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Northern Ontario's 2014 'Eye Opener

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Northern Ontario's 2014 'Eye Opener

Briskly retrieving a Mepps spinner through the warm surface waters will nab plenty of Northern Ontario walleye like this beauty. • Credit: Gord Pyzer

A warm spring put a twist on the walleye opener



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Can you believe the glorious weather we've been enjoying across virtually all of Northern Ontario since the walleye season opened two weeks ago?

It is as though we've completely by-passed spring and leap frogged straight into summer, with the air temperature many days reaching or exceeding 80ºF / 27ºC.

Not surprisingly, the walleye action has similarly heated up; although, with a very neat, new twist. And, something, I have to confess, I've never seen. At least not to this intensity.

How so?

Well, believe it or not, for the past two weeks we've been sight fishing schools of walleye in ultra-shallow, knee- and waist-deep water. And the fish have been exhibiting a belligerent behaviour, totally out of character for post spawn walleye.

Indeed, we've been spotting packs of white-tail-tipped perch roaming just under the surface of the water, sometimes less than a foot or two down. And if you cast a lure just ahead of the fish, or off to one side, you can watch them spot the bait, rush over and then bite it with the ferocity of a mean junk yard dog. As a matter of fact, they've been hitting the lures with such intensity they feel like northern pike or bass slamming the baits.

Unlike most early seasons in Northern Ontario, when the water temperature warms up slowly and steadily, this year it has shot up in many areas more than 20ºF or 10ºC in a matter of days. As a result, instead of circulating gradually throughout the water column, it has warmed the upper layer much more quickly.

Being sensitive critters preferring water temperatures in the mid-60s Fahrenheit (high teens Celsius) the walleyes have found the shallow, near surface zone perfectly to their liking. So they're feeding with gusto.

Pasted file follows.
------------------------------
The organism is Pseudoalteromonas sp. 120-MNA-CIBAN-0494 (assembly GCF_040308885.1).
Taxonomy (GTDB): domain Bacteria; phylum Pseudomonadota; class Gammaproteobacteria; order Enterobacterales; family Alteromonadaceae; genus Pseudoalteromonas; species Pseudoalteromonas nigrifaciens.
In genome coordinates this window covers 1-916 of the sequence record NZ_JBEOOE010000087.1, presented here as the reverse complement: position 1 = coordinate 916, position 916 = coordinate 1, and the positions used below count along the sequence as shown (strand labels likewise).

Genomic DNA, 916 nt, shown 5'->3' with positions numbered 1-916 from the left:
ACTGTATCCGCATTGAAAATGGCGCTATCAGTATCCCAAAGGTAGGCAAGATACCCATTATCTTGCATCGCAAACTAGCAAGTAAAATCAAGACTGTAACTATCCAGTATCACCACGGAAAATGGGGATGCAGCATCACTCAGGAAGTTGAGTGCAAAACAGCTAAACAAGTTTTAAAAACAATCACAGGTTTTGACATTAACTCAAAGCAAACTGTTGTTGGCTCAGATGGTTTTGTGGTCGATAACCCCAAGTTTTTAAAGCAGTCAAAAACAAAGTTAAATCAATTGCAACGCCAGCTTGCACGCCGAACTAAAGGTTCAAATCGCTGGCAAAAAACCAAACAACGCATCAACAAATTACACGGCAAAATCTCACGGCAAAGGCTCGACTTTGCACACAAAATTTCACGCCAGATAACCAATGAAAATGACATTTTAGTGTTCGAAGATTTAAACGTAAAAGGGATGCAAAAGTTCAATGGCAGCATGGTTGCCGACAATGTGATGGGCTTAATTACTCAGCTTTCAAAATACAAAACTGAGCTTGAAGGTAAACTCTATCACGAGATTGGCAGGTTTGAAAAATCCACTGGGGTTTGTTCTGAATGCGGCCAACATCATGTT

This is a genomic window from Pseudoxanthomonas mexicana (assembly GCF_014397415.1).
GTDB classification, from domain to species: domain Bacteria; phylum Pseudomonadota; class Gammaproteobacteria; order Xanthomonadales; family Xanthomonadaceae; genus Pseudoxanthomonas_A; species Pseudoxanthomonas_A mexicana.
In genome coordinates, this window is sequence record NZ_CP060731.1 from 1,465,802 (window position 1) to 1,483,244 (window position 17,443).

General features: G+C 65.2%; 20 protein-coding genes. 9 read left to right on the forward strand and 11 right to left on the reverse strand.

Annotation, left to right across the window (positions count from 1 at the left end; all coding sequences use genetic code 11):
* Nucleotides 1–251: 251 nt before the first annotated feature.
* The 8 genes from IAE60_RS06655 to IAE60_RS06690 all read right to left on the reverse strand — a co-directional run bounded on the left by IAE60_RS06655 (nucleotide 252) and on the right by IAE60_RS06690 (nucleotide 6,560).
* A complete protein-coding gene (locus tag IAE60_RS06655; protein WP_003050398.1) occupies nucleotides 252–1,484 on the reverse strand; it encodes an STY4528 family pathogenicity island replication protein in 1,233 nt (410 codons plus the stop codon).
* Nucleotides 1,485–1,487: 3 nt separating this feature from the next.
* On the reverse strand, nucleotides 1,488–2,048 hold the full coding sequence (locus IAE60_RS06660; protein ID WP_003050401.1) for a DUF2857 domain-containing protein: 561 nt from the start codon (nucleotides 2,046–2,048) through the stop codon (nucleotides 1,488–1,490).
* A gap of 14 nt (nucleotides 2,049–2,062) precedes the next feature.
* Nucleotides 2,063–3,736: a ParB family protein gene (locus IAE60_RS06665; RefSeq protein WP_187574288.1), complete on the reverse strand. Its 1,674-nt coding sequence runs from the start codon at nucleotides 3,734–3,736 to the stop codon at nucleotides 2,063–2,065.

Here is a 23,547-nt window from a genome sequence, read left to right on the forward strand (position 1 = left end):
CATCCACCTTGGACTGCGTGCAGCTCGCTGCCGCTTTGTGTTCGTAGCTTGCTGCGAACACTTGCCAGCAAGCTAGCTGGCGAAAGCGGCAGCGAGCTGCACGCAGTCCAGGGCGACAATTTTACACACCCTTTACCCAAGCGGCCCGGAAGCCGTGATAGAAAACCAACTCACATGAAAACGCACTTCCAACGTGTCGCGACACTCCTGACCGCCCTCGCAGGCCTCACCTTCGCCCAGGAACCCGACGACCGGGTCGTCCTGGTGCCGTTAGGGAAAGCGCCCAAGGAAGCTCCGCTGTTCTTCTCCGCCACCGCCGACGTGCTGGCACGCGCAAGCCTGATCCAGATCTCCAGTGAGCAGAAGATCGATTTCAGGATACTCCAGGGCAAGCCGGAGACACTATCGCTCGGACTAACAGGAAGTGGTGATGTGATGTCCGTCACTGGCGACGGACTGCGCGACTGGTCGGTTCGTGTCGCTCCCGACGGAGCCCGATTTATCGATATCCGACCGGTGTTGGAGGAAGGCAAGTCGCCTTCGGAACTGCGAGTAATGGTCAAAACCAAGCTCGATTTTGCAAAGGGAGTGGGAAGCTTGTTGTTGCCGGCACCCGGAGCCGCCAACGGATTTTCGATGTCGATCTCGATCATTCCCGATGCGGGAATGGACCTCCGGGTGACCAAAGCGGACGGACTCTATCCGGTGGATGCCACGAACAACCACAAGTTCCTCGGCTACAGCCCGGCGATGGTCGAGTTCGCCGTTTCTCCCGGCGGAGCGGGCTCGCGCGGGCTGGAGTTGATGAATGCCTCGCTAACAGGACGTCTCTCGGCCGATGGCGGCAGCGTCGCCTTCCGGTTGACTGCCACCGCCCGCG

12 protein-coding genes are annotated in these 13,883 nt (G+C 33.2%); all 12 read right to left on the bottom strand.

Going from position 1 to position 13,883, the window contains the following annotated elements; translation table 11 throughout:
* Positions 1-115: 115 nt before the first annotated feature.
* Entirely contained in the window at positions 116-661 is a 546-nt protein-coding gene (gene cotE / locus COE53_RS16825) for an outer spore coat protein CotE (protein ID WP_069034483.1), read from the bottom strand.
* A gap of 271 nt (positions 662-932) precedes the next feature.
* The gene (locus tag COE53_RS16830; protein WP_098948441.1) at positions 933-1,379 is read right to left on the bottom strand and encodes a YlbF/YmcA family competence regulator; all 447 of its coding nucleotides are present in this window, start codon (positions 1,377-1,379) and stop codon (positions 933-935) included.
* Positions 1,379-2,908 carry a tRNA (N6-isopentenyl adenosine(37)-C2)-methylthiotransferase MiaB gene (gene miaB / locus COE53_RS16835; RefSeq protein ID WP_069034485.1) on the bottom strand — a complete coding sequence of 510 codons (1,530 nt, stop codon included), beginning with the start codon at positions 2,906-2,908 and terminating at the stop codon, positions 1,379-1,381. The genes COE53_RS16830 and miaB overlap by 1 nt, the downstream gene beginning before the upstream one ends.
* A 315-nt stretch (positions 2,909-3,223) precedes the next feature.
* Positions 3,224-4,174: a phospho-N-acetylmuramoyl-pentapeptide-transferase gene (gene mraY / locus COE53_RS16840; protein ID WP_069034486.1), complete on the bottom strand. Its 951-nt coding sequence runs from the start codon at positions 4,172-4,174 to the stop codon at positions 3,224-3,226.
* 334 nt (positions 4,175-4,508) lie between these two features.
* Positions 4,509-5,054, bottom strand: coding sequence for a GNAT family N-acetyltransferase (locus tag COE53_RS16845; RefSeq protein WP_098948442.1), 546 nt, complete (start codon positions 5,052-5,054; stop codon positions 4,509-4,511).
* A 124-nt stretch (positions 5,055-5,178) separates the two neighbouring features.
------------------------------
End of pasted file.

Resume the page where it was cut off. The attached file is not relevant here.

And instead of lying with their bellies nudging the bottom, they are cruising like sharks -- well, almost like sharks -- with their dorsal fins scraping the surface.

Another key to the pattern has been finding a sheltered, wind-protected bay or cove close to a recent spawning area; although, a couple of times yesterday, when I was fishing with my 11-year old grandson Liam, it didn't take much of a shoreline irregularity or indentation to house a huge school of fish.

Wish I could say too that I had to use all my cunning to painstakingly develop a secret presentation, but it hasn't been the case either. Indeed, the fish are seemingly hitting anything you throw their way, although a trio of presentations are excelling.


Anglers like young Liam Whetter are catching walleyes in shallow water right now, even up near the surface, in lakes right across Northern Ontario. (Photo credit: Gord Pyzer)

Author Gord Pyzer caught this gorgeous Sunset Country walleye the other day, swimming a jig briskly in only seven feet of water. (Photo credit: Gord Pyzer)

A chartreuse and orange coloured soft plastic swimbait was the ticket for Liam Whetter who caught this chunky walleye in Northwestern Ontario’s famous Lake of the Woods. (Photo credit: Gord Pyzer)

The first is a 1/4-ounce jighead like the ReelBait Flasher that features a tiny willowleaf blade beneath the head and hook. I think the flash of the blade is first catching the walleyes' attention and then exciting them to bite. And, as so often is the case when walleye are feeding this aggressively, soft plastic dressings -- the best has been either a 3 1/2 or 4 1/2-inch chartreuse and orange coloured Trigger X paddletail minnow or a 3-inch UV black/yellow Mister Twister Sassy Shad -- are far out producing live minnows.

Perch coloured swimbaits like the X-Zone Swammer and Bass Magnet Shift'R Shad pinned to a 1/4- or 3/8-ounce Freedom Tackle jig have also been duping scores of big walleyes for us. The key, however, has been keeping the lures up off the bottom, and swimming them at a good clip through the middle and upper portions of the skinny water column.

And talk about eye opening presentations that have been piquing the fish to flex their jaw muscles this spring, a #3 Mepps Aglia spinner retrieved briskly through the water column has resulted in arm jolting strikes.

Indeed, I was comparing notes this morning with buddy John Monteith, who runs Kenora-based Fish Hunters Guide Service on Lake of the Woods (807-468-4766) and John was telling me about steering a group of clients from Toronto on the weekend to more than 40 walleye up to 8 pounds in weight and the only lure he tied on their spinning rods was a Mepps spinner.

I know it sounds different -- totally atypical to most early season walleye fishing patterns -- but this season has arrived in a much different fashion.

So, whether you're fishing for walleyes in Northeastern Ontario in the Timmins, Cochrane, Temagami or North Bay area, around Sault Ste. Marie or along the north shores of Lake Huron or Lake Superior, or in my Northwestern Ontario Sunset Country backyard, don't be afraid to step outside your comfort zone this spring and show the walleyes something a little different.

It could be a real 'eye opener!

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